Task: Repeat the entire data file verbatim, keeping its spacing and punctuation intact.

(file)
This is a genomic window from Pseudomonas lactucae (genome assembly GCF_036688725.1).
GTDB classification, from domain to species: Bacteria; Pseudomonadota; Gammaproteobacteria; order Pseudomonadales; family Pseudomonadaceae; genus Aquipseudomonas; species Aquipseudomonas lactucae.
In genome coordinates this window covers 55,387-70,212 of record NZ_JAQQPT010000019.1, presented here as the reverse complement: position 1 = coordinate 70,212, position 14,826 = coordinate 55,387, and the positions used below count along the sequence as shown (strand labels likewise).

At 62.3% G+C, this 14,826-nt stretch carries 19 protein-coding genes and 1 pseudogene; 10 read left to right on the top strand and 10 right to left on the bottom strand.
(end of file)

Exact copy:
This is a genomic window from Pseudomonas lactucae (genome assembly GCF_036688725.1).
GTDB classification, from domain to species: Bacteria; Pseudomonadota; Gammaproteobacteria; order Pseudomonadales; family Pseudomonadaceae; genus Aquipseudomonas; species Aquipseudomonas lactucae.
In genome coordinates this window covers 55,387-70,212 of record NZ_JAQQPT010000019.1, presented here as the reverse complement: position 1 = coordinate 70,212, position 14,826 = coordinate 55,387, and the positions used below count along the sequence as shown (strand labels likewise).

At 62.3% G+C, this 14,826-nt stretch carries 19 protein-coding genes and 1 pseudogene; 10 read left to right on the top strand and 10 right to left on the bottom strand.